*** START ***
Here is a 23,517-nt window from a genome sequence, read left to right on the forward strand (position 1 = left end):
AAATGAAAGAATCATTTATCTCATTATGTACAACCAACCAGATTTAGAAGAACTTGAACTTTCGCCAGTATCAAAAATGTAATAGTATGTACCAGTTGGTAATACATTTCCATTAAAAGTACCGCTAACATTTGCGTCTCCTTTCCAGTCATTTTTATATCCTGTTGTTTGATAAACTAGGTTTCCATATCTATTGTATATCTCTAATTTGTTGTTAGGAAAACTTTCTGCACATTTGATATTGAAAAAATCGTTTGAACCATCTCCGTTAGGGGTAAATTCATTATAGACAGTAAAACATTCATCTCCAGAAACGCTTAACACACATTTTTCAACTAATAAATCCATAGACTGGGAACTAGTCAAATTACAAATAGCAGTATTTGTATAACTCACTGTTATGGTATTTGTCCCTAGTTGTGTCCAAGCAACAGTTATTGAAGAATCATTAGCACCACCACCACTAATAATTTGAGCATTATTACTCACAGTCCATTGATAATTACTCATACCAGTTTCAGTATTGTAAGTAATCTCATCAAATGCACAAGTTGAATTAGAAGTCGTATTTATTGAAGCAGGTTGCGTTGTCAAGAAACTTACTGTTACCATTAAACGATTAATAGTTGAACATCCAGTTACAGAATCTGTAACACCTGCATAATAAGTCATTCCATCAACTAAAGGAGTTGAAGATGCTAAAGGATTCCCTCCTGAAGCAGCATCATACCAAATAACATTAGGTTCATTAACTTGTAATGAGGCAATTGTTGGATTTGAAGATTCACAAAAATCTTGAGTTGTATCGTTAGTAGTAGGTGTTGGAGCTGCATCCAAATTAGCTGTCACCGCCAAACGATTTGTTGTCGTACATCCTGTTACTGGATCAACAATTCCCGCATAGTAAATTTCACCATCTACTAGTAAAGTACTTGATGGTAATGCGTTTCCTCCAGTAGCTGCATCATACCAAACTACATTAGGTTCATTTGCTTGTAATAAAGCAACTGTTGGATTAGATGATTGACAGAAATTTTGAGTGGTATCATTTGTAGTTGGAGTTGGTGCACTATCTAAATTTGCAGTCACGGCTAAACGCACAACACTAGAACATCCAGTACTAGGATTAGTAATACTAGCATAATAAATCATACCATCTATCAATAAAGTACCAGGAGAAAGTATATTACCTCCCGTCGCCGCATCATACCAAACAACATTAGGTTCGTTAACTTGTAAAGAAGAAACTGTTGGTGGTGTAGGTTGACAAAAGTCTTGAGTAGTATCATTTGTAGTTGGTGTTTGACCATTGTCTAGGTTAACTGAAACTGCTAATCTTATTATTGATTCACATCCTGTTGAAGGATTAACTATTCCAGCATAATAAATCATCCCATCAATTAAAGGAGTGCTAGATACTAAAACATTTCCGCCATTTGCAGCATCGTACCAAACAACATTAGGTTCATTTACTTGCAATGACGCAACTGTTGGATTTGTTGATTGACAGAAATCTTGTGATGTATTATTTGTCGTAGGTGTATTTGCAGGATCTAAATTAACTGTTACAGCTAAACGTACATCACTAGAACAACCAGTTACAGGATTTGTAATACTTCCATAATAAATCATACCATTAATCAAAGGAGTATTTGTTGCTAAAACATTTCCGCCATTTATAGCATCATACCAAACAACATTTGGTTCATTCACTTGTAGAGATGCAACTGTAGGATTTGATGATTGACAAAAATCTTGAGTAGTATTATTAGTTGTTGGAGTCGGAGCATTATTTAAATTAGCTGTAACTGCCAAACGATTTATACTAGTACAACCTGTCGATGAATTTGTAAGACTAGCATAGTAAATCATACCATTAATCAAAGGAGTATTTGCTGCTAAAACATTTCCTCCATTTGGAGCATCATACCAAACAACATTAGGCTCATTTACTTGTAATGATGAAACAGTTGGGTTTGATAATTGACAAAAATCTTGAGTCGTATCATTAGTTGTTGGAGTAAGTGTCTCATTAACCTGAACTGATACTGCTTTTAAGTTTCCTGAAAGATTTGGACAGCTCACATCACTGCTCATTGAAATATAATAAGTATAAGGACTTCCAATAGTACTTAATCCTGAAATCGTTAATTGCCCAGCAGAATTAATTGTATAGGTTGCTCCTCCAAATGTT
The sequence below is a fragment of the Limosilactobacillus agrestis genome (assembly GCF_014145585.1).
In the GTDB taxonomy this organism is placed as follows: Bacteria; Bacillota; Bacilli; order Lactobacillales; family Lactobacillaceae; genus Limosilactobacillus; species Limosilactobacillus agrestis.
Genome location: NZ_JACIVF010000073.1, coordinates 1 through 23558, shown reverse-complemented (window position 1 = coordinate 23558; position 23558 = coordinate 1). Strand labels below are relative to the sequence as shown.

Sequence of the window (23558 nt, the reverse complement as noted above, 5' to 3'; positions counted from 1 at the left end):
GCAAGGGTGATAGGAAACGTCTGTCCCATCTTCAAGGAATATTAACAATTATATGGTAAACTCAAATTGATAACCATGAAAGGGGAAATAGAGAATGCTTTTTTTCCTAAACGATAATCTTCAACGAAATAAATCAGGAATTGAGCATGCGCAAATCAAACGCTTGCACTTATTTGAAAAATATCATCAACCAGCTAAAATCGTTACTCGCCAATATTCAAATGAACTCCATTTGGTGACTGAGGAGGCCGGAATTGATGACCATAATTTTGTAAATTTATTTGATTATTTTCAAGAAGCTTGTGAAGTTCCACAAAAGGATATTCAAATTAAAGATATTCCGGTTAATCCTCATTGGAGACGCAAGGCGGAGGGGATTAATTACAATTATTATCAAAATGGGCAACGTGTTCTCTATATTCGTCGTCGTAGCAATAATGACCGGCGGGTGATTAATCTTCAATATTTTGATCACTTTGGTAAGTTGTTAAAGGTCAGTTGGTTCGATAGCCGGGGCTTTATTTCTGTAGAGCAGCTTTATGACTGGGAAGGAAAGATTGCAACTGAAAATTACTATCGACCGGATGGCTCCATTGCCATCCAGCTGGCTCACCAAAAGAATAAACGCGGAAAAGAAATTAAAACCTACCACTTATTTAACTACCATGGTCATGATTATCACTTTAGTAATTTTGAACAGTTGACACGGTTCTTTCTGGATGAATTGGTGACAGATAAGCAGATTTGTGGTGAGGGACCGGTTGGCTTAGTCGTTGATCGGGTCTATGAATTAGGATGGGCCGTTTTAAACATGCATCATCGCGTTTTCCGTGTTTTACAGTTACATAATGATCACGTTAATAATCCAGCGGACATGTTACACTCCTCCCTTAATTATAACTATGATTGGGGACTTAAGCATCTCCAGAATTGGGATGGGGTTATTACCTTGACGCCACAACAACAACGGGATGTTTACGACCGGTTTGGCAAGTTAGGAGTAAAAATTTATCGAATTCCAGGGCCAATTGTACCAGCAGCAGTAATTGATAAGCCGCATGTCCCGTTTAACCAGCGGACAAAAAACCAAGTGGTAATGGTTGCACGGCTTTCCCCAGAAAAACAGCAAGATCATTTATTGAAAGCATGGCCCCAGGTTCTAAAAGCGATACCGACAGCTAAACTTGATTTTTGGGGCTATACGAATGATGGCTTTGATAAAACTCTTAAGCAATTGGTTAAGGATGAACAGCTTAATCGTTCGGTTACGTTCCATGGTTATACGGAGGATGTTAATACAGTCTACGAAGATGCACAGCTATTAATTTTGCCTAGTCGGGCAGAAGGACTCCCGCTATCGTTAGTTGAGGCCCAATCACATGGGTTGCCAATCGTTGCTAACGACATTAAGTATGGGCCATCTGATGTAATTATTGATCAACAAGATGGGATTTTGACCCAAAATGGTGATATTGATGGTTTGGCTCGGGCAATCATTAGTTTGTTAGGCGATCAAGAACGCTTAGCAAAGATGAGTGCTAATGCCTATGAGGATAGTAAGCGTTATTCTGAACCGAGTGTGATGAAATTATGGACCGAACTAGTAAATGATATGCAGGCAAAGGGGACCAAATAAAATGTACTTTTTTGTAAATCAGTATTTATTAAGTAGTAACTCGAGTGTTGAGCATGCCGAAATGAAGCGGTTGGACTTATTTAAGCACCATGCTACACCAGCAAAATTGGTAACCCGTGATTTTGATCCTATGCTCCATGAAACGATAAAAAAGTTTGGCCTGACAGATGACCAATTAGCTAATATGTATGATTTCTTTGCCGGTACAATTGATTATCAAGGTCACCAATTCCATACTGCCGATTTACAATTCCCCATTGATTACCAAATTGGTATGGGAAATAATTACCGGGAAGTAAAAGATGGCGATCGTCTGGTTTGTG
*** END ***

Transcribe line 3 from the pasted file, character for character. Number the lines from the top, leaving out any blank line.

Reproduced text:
The sequence below is a fragment of the Limosilactobacillus agrestis genome (assembly GCF_014145585.1).